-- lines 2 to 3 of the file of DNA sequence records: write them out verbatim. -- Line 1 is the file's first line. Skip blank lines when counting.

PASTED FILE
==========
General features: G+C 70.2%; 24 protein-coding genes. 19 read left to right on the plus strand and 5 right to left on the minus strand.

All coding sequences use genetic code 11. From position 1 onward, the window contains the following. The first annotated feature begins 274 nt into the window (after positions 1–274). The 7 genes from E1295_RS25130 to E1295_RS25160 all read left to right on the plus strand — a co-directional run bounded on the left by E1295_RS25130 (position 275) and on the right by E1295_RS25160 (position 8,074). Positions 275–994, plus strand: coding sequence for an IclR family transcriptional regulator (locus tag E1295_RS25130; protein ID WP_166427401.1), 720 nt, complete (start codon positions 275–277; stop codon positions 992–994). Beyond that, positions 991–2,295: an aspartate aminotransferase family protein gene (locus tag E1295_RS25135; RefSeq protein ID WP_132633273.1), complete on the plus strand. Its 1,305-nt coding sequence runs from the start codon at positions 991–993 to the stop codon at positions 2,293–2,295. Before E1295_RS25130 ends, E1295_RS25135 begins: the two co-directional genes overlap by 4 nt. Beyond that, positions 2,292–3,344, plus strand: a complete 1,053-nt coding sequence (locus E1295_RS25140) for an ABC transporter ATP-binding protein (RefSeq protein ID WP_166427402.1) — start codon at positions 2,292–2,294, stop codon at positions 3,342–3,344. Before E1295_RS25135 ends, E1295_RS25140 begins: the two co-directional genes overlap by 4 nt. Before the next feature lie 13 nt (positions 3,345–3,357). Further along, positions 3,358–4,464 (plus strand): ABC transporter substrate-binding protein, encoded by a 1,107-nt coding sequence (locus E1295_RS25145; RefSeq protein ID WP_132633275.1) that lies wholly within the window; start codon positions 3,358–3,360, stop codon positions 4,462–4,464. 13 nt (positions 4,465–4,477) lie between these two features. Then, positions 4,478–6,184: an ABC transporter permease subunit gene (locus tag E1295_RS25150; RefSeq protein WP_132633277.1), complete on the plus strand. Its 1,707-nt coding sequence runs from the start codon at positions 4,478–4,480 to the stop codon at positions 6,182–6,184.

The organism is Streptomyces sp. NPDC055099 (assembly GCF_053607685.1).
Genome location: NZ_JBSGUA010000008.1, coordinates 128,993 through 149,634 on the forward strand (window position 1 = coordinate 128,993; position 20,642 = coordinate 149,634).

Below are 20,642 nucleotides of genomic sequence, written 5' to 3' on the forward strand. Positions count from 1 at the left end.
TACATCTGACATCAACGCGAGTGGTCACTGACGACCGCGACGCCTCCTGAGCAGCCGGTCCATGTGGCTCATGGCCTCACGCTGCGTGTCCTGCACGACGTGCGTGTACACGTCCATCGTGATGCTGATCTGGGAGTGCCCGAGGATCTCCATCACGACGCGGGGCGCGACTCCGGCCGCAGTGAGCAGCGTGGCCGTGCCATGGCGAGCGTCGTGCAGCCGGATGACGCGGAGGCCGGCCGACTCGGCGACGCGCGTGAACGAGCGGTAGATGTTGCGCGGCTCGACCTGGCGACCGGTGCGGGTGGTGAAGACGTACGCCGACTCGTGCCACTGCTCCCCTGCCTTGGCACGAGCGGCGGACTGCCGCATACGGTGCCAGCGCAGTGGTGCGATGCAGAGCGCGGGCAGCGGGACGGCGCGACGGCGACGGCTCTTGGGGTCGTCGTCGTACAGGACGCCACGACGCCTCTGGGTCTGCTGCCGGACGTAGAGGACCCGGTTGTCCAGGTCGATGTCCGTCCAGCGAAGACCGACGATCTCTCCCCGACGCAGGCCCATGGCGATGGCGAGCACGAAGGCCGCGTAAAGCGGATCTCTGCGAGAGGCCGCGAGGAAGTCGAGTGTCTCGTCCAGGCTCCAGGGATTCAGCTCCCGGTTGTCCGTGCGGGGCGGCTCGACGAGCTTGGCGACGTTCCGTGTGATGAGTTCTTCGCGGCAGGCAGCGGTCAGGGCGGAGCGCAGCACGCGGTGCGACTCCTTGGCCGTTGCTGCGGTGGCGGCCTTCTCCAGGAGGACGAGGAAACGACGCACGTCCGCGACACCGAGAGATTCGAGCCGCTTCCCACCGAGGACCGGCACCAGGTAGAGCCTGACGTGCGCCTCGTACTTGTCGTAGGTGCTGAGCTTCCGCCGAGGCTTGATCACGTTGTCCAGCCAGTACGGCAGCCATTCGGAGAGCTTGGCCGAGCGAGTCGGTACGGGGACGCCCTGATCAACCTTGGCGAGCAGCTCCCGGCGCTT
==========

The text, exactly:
All coding sequences use genetic code 11. From position 1 onward, the window contains the following. The first annotated feature begins 274 nt into the window (after positions 1–274). The 7 genes from E1295_RS25130 to E1295_RS25160 all read left to right on the plus strand — a co-directional run bounded on the left by E1295_RS25130 (position 275) and on the right by E1295_RS25160 (position 8,074). Positions 275–994, plus strand: coding sequence for an IclR family transcriptional regulator (locus tag E1295_RS25130; protein ID WP_166427401.1), 720 nt, complete (start codon positions 275–277; stop codon positions 992–994). Beyond that, positions 991–2,295: an aspartate aminotransferase family protein gene (locus tag E1295_RS25135; RefSeq protein ID WP_132633273.1), complete on the plus strand. Its 1,305-nt coding sequence runs from the start codon at positions 991–993 to the stop codon at positions 2,293–2,295. Before E1295_RS25130 ends, E1295_RS25135 begins: the two co-directional genes overlap by 4 nt. Beyond that, positions 2,292–3,344, plus strand: a complete 1,053-nt coding sequence (locus E1295_RS25140) for an ABC transporter ATP-binding protein (RefSeq protein ID WP_166427402.1) — start codon at positions 2,292–2,294, stop codon at positions 3,342–3,344. Before E1295_RS25135 ends, E1295_RS25140 begins: the two co-directional genes overlap by 4 nt. Before the next feature lie 13 nt (positions 3,345–3,357). Further along, positions 3,358–4,464 (plus strand): ABC transporter substrate-binding protein, encoded by a 1,107-nt coding sequence (locus E1295_RS25145; RefSeq protein ID WP_132633275.1) that lies wholly within the window; start codon positions 3,358–3,360, stop codon positions 4,462–4,464. 13 nt (positions 4,465–4,477) lie between these two features. Then, positions 4,478–6,184: an ABC transporter permease subunit gene (locus tag E1295_RS25150; RefSeq protein WP_132633277.1), complete on the plus strand. Its 1,707-nt coding sequence runs from the start codon at positions 4,478–4,480 to the stop codon at positions 6,182–6,184.

The organism is Streptomyces sp. NPDC055099 (assembly GCF_053607685.1).